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Mandatory retirement age of 65 in law firm was objectively justified

Stuart Swan
6th Jun 2013

In the case of Seldon, the UK Supreme Court decided that the reasons the law firm, Clarkson Wright and Jakes, in which Mr Seldon was a partner,  used to justify their fixed retirement age of 65 for partners were legitimate.

In Update 110 we reported the UK Supreme Court’s judgment in the important age discrimination case of Seldon. Essentially, their Lordships decided that the reasons the law firm, in which Mr Seldon was a partner, wished to use to justify their fixed retirement age for partners under their partnership deed were capable, in principle, of providing objective justification for some fixed retirement age. However, the case was remitted to the employment tribunal for consideration of whether the actual age selected by the firm (65) was objectively justified in the circumstances.

 

Seldon was a partner at Clarkson Wright and Jakes. On 31 December 2006 he was forced to retire at age 65 under the partnership’s mandatory rules. He and the other partners had consented to the mandatory retirement age years previously. Seldon, however, brought a claim against the firm for age discrimination.

 

To objectively justify indirect discrimination, an employer must show that the discriminatory act was a proportionate means of achieving a legitimate aim. Effectively, the Supreme Court decided that the types of reason put forward by the law firm were potentially legitimate aims in operating a fixed retirement age for partners. Therefore, upon remission of the case from the Supreme Court, the employment tribunal had to decide whether the age selected (65) was a proportionate means of achieving legitimate aims in the particular circumstances of this case.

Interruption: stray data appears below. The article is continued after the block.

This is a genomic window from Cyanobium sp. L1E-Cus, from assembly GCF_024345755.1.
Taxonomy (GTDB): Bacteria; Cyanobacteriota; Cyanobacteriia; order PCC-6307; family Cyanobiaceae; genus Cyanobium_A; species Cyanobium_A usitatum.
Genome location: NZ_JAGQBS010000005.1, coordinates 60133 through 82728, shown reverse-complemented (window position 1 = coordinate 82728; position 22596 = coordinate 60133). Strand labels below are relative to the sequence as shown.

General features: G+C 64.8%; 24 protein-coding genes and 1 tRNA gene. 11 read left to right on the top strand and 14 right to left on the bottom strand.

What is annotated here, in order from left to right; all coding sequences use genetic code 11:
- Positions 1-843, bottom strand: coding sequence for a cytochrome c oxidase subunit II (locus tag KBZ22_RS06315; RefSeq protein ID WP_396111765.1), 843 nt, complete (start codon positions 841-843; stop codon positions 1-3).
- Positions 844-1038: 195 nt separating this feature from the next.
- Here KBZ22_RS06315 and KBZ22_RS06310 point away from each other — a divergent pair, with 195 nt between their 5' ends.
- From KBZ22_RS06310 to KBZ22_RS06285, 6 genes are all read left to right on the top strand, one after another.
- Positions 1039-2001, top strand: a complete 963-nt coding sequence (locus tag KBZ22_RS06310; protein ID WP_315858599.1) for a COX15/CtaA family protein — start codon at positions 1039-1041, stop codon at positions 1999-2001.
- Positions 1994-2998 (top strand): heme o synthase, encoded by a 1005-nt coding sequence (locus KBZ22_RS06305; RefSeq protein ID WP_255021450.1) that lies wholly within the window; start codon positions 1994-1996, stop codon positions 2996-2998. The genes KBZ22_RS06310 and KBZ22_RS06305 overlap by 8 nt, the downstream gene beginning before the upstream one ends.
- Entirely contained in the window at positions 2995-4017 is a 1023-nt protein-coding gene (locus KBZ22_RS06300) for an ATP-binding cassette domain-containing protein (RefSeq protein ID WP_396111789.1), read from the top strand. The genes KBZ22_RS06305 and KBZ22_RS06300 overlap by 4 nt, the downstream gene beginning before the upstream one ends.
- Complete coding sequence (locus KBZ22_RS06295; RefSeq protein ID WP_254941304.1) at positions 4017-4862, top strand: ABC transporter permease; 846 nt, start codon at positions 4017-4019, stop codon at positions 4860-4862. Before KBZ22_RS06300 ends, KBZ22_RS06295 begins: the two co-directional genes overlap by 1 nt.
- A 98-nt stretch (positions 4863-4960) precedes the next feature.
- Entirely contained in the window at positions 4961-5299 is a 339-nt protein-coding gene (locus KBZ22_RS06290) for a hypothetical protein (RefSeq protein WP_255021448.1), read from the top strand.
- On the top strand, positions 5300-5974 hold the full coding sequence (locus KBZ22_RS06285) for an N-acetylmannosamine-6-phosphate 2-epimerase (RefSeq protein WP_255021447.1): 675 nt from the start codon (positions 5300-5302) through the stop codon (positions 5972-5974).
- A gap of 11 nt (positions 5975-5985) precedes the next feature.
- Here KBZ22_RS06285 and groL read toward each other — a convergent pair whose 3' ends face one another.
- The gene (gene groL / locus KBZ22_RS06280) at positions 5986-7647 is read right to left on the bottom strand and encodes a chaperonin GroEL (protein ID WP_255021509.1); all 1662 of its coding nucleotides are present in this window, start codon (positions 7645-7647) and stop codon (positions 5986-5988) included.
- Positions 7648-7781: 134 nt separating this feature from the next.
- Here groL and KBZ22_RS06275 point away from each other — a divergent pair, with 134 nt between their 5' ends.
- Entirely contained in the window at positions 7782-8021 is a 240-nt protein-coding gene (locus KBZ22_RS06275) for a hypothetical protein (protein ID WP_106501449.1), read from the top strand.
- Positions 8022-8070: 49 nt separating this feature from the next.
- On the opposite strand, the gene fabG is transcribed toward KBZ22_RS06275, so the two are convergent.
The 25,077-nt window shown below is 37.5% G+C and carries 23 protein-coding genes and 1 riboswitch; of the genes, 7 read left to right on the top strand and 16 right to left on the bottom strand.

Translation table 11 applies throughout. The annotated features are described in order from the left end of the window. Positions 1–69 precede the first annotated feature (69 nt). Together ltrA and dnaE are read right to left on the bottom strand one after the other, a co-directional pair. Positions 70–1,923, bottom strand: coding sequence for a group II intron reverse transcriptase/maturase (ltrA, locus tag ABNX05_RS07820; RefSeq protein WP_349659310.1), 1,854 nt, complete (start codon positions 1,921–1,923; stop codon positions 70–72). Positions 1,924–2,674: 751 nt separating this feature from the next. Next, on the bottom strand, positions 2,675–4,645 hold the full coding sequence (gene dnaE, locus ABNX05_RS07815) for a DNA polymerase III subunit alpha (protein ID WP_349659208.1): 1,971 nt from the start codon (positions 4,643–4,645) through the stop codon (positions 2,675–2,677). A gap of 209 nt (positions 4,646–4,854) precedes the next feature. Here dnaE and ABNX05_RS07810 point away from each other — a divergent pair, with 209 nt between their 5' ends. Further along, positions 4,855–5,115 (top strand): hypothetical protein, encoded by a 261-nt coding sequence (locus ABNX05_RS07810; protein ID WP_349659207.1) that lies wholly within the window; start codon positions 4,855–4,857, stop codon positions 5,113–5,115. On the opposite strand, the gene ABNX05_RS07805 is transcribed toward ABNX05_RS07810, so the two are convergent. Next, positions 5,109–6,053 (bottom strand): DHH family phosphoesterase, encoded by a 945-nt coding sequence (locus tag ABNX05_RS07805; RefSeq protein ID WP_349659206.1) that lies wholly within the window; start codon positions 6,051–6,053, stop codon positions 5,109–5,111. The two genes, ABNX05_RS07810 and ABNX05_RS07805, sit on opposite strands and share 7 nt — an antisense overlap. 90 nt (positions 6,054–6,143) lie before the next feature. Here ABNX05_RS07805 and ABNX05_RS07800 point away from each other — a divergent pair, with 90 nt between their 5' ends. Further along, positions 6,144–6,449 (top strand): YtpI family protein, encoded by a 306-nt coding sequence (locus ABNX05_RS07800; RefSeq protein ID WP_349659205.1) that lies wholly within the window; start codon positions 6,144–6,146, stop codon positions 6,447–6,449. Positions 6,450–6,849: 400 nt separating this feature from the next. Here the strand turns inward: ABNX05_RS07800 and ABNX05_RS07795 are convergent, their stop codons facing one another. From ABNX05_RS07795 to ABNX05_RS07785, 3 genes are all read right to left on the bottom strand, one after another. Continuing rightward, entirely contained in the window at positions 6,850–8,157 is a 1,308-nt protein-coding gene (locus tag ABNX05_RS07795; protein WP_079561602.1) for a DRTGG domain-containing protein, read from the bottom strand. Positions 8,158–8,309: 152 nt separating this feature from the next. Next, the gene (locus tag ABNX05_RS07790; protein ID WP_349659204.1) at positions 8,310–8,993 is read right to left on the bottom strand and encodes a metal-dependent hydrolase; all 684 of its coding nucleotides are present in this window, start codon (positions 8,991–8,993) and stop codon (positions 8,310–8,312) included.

Last week the employment tribunal found in favour of Clarkson Wright and Jakes. The tribunal held that retention and planning were legitimate aims, that in the particular circumstances collegiality had been a legitimate aim and on the specific facts of this case, the mandatory retirement age of 65 in the partnership’s rules had been a proportionate means of achieving those aims.

 

The tribunal reasoned that “the lower the retirement age the more harm to the partners who are required to retire and the higher the retirement age the more harm to the associates who may leave”. The tribunal found that if the firm was to be competitive when recruiting and retaining associates then there would need to be a structure in place that allowed for retirement of partners which created clear succession to partnership opportunities in future. This was supported by “… evidence that solicitors would not have joined a practice where there were partners in their 70s and 80s waiting to be paid off”.

 

As a result, the age selected of 65 was found to be proportionate in the circumstances. However, it is very important to note that the tribunal cautioned that this decision was based on circumstances as they were in 2006, when Mr Seldon retired. There is good reason to believe that a different decision might be arrived at in 2013, following the abolition of the default retirement age in the UK and the pending increases in the state pension age.

 

As with any first instance tribunal decision, the judgment here is not binding on any other employment tribunals. It remains to be seen if a further appeal will be taken. However, we do not believe that this decision should be taken to mean that employers will generally be able to justify a fixed retirement age of 65.

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